Many will seek out positions where there is direct contact with the public in some advisory role, whether a receptionist or a counsellor. Social people are motivated by an interest in different types of people and like diversity in their work environments. Many are drawn towards careers in the caring professions and social welfare area, whilst others prefer teaching and other 'informing' roles.
As a secretary, you will need word processing skills, possibly shorthand and audio typing skills, and good English language ability.
Strong organisation skills are essential - you must be able to plan and prioritise your workload, as well as that of your manager. Secretaries must be efficient and accurate, capable of paying close attention to detail and using a very methodical approach to their work.
You should have a good telephone manner and a polite and helpful approach to visitors. Tact and discretion are required, especially when explaining to telephone callers or visitors that the manager cannot see or speak to them straight away. You also need to think quickly and stay calm under pressure.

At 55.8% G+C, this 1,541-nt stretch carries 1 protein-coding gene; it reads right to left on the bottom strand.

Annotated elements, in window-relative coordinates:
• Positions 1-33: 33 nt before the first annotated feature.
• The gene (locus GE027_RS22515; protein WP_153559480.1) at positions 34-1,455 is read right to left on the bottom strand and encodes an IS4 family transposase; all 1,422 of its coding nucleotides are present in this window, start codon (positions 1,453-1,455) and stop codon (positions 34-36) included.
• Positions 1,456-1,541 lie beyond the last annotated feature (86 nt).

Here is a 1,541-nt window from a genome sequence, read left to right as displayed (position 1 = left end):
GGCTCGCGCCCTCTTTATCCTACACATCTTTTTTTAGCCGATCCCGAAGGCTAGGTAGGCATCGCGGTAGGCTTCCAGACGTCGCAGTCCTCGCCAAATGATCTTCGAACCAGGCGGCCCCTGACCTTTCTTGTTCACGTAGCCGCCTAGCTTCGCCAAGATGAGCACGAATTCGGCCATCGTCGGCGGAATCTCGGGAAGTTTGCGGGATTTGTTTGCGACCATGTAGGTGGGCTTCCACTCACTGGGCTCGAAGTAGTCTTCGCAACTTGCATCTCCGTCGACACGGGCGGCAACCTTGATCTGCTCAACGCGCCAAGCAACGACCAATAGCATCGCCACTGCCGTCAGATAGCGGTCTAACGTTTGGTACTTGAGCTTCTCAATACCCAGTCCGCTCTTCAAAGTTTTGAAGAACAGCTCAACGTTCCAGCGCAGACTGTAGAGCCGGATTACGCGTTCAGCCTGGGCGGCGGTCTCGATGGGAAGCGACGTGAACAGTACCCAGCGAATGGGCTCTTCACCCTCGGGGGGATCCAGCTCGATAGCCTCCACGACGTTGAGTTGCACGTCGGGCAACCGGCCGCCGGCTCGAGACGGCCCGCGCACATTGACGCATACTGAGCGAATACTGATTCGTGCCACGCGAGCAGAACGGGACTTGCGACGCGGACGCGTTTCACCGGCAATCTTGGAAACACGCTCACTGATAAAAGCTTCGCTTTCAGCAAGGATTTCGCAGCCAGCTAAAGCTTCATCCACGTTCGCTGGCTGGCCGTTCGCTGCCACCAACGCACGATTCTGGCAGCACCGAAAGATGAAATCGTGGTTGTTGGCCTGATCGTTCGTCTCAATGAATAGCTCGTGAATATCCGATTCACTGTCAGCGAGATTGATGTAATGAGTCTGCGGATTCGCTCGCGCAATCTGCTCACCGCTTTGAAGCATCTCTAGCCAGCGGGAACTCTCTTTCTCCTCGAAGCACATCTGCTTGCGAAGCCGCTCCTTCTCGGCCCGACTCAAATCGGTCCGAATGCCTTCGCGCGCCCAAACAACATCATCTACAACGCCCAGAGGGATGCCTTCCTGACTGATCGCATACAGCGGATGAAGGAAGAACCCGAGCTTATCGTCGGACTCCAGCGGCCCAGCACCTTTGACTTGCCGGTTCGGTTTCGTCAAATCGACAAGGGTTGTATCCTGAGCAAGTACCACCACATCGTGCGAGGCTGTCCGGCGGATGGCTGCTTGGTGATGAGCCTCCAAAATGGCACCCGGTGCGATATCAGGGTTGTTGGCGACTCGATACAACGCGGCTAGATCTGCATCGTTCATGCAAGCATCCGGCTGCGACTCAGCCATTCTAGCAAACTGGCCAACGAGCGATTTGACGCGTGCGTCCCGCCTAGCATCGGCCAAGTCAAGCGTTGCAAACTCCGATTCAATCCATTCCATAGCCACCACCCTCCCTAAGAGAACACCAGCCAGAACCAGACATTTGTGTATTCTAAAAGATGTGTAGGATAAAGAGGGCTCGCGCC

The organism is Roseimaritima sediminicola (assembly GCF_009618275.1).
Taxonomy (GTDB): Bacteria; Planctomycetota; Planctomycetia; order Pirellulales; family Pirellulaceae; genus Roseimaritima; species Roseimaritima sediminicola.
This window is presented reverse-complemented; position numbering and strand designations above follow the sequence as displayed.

You must be able to use your initiative, for example, to draft a reply to correspondence, or decide which letters the manager needs to deal with personally.
You should have a respect for confidentiality, because you may deal with personal, confidential or sensitive information.
Secretaries need the ability to understand how their organisation works, for example, the function of different departments or the company's relationship with clients.
A smart appearance, good hearing and clear speech are also desirable qualities in a secretary.
Entry Requirements - Secretary
Pay & Salary - Secretary
Salary Range (thousands per year)* 20k - 50k
Sigmar / CPL / Robert Walters / Abrivia
Last Updated: February, 2017
* The lower figures typically reflect starting salaries. Higher salaries are awarded to those with greater experience and responsibility. Positions in Dublin sometimes command higher salaries.